How Is Olive Oil Made?

Olive oil is made by cold-pressing olives, which extracts the liquid.

Olive Oil vs Grape Seed Oil Nutrition

With high concentrations of antioxidants and fatty acids, olive oil is one of the healthiest picks on the market [9]. (As for olive oil calories, one tablespoon comes in at around 120.) In addition to being considered a non-negotiable ingredient in the Mediterranean Diet, olive oil may support cardiovascular health, according to a Spanish study.

Both olive oil and grapeseed oil contain about 14 grams of fat. Olive oil contains 2 grams of saturated fat, vs. 1.3 g of saturated fat in grapeseed oil. While olive oil may support heart health, grapeseed oil is also full of healthy polyunsaturated fats and high in vitamin E that may support healthy aging.

The Best Olive Oil

Head to our shelves to take your pick from our most popular olive oils.

Thrive Market Organic Extra Virgin Olive Oil

A customer favorite since it launched several years ago, our 100% Greek EVOO is grown and bottled on the island of Crete.

California Olive Ranch Extra Virgin Olive Oil

California’s best olives are pressed into this fruity and floral oil that’s perfect for roasting vegetables or dressing a salad.

FODY Foods Garlic Infused Extra Virgin Olive Oil

Following a low FODMAP diet? Keep this bottle of garlic-infused Italian olive oil handy. A drizzle quickly adds aromatic flavor to your favorite recipes—without causing digestive upset.

Olive Oil for Cooking

Once you add olive oil to your pantry, you’ll find yourself reaching for it at almost every meal.

Olive Oil Cake

A rich olive oil cake is perfect for any occasion. This treat is infused with orange juice and rosemary, honey for sweetness, and is completely gluten-free!

Homemade Mayo

Julia Child mastered the art of DIY mayo using a whisk, a kitchen towel, and lots of arm muscle, but you can achieve the same results with a food processor. Try our easy recipe made with olive oil, lemon, and Dijon mustard, then add your favorite flavors like herbs, garlic, or even sriracha.

Olive Oil Chocolate Chip Cookies

Chocolate chip cookies are a classic dessert, but have you tried them with olive oil? This addition adds a unique flavor that bounces off bittersweet chocolate for a sophisticated-yet-comforting bite.

olive oil chocolate chip cookies

Tomato and Olive Oil Salad

Come summer, is there anything better than fresh tomatoes drizzled with oil and seasoned with flaky salt? We didn’t think so. This recipe makes the most of the garden’s bounty with just a few simple ingredients.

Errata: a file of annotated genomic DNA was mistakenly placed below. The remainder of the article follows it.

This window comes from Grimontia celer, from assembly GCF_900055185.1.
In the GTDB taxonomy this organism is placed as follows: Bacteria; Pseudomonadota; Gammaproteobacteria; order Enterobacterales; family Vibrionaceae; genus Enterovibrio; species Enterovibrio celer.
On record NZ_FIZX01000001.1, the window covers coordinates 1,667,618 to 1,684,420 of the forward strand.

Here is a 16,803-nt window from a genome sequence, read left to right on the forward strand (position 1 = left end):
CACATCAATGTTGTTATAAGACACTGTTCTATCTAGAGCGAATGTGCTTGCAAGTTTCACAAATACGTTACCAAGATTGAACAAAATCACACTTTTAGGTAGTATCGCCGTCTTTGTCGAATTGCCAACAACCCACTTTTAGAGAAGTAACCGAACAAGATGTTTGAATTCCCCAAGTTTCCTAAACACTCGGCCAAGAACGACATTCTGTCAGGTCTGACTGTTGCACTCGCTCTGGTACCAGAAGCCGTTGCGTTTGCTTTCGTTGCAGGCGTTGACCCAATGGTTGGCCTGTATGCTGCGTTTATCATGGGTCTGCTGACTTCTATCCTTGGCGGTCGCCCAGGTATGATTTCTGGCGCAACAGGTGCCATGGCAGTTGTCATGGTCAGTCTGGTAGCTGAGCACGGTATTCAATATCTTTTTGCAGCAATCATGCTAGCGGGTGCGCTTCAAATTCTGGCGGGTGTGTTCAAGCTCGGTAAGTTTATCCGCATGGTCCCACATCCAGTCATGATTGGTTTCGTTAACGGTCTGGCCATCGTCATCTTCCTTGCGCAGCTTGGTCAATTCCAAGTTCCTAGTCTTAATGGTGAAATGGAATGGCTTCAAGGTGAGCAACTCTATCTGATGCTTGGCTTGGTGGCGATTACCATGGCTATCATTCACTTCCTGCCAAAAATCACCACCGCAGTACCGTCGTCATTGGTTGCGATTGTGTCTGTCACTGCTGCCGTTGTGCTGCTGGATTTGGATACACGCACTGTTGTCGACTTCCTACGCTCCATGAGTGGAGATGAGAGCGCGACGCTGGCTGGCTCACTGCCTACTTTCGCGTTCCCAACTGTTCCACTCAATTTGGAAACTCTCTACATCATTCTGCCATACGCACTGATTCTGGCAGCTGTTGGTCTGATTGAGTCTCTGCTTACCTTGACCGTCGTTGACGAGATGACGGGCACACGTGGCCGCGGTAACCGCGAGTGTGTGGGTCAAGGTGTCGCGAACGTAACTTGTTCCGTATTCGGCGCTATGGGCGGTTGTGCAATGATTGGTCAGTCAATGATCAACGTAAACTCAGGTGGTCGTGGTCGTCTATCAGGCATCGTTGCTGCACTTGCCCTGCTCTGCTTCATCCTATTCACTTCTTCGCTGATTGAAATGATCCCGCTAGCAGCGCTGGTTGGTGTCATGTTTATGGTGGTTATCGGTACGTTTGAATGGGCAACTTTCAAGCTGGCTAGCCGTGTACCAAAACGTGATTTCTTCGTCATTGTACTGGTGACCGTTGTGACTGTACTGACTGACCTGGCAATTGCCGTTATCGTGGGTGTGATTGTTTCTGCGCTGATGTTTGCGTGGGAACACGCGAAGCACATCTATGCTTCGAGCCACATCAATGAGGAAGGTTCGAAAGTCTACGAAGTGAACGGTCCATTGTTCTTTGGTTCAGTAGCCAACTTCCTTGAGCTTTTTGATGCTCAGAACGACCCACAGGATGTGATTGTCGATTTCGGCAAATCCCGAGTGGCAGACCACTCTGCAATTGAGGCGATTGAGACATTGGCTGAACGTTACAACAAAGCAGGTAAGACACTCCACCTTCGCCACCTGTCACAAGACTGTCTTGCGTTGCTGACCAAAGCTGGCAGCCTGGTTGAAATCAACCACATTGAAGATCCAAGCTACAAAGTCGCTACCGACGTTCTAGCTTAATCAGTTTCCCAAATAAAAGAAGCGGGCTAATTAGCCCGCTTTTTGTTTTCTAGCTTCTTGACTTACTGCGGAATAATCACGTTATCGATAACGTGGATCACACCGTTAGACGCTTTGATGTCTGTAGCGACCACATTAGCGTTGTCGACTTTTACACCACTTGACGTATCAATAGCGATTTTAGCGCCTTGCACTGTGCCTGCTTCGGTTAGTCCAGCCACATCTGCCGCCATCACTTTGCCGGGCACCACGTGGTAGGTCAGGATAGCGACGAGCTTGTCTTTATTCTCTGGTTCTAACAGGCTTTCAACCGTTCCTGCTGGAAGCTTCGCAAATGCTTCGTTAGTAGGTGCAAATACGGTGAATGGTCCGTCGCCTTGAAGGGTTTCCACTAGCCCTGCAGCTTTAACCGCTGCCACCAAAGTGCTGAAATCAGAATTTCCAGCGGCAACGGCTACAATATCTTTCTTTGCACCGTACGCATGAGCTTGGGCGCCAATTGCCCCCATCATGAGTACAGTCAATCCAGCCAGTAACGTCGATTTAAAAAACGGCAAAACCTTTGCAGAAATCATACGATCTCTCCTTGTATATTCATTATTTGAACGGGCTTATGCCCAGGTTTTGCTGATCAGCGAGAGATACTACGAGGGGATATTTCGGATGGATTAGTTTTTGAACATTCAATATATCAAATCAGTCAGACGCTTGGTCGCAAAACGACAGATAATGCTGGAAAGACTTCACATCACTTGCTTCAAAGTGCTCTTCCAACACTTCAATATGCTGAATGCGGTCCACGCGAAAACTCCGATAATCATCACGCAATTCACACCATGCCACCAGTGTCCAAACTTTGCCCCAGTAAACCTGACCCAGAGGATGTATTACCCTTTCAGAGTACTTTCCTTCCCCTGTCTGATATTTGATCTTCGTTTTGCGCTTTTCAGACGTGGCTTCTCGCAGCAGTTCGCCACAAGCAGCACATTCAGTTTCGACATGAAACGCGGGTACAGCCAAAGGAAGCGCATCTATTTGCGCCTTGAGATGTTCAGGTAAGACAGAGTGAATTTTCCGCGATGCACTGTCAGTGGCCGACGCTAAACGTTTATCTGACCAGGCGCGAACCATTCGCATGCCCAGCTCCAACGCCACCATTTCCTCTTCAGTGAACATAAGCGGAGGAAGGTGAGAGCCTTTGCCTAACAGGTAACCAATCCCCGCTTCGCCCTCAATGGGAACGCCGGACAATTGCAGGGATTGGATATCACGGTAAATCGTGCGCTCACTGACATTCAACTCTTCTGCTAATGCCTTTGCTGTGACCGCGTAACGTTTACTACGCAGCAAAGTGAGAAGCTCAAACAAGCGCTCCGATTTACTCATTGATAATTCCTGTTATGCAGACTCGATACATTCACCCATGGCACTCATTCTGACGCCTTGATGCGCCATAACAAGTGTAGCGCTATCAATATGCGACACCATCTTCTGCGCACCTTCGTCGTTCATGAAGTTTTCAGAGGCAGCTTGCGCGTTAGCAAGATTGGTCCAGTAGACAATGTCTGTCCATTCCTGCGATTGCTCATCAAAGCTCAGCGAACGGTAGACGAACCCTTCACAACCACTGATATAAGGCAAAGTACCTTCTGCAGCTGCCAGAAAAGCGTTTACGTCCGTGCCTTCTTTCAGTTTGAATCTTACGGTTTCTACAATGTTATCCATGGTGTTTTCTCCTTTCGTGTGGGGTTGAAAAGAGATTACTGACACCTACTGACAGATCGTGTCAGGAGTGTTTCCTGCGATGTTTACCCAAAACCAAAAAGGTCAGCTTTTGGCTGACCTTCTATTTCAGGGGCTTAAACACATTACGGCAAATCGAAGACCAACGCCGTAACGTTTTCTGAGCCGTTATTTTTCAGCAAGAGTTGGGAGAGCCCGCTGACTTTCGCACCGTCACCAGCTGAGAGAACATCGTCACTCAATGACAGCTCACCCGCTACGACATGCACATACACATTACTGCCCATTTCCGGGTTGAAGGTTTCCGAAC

Tomato olive oil salad

Rosemary Granola

Olive oil imparts a savory note to this addicting granola made with sunflower seeds, almonds, oats, and a pinch of cayenne.

Olive Oil Salad Dressing

Here’s an olive oil salad dressing that gets kicked up a notch by avocado, cilantro, and onion powder. It’s basically the only recipe you’ll need for tossing salads or drizzling over grilled summer vegetables.

Grilled romaine salad

Understanding the Differences: Grapeseed Oil vs. Olive Oil

Now that you know a bit more about the similarities and differences between grapeseed and olive oil, let’s now take a closer look at how these two popular choices compare. This chart is designed to help you easily distinguish between the two, ensuring you make the best choice for your cooking and health needs.

Aspect Grapeseed Oil Olive Oil
Source Extracted from the seeds of grapes Pressed from whole olives
Flavor Profile Mild, slightly nutty flavor Can range from fruity to bitter, with a peppery note
Smoke Point High (about 420°F or 216°C) Ranges from medium to high (320°F – 468°F or 160°C – 242°C depending on the type)
Main Fatty Acids High in polyunsaturated fats (mostly linoleic acid) High in monounsaturated fats (mostly oleic acid)
Vitamin E Content Higher Vitamin E content Lower Vitamin E content compared to Grapeseed Oil
Omega-6 Fatty Acids Higher content Lower content
Use in Cooking Ideal for high-heat cooking and frying Best for low to medium-heat cooking, dressings, and dipping
Health Benefits Rich in antioxidants, may help reduce cholesterol Supports heart health, rich in antioxidants, may have anti-inflammatory properties
Shelf Life Generally shorter shelf life Longer shelf life
Cost Typically less expensive Can be more expensive, especially extra-virgin varieties
Culinary Applications Neutral taste makes it versatile for baking and sautéing Distinctive flavor enhances salads, pastas, and finishing dishes

Notes:

Smoke Point: The smoke point of olive oil varies greatly depending on its quality. Extra-virgin olive oil has a lower smoke point than more refined olive oils.

Health Benefits: Both oils have their own unique health benefits. Olive oil is particularly noted for its role in the Mediterranean diet.

Use in Cooking: Grapeseed oil’s high smoke point makes it suitable for high-temperature cooking, whereas olive oil is ideal for flavoring, dressings, and lower-heat cooking.

The specific characteristics of each oil can vary based on the brand, processing method, and variety. For a deeper dive into how each of these oils can enhance your culinary creations, check out our comprehensive guide to choosing the best cooking oils, including grapeseed oil and a detailed overview of olive oil.

Remember, whether you’re sautéing veggies or dressing a salad, the right oil can make all the difference. Happy cooking!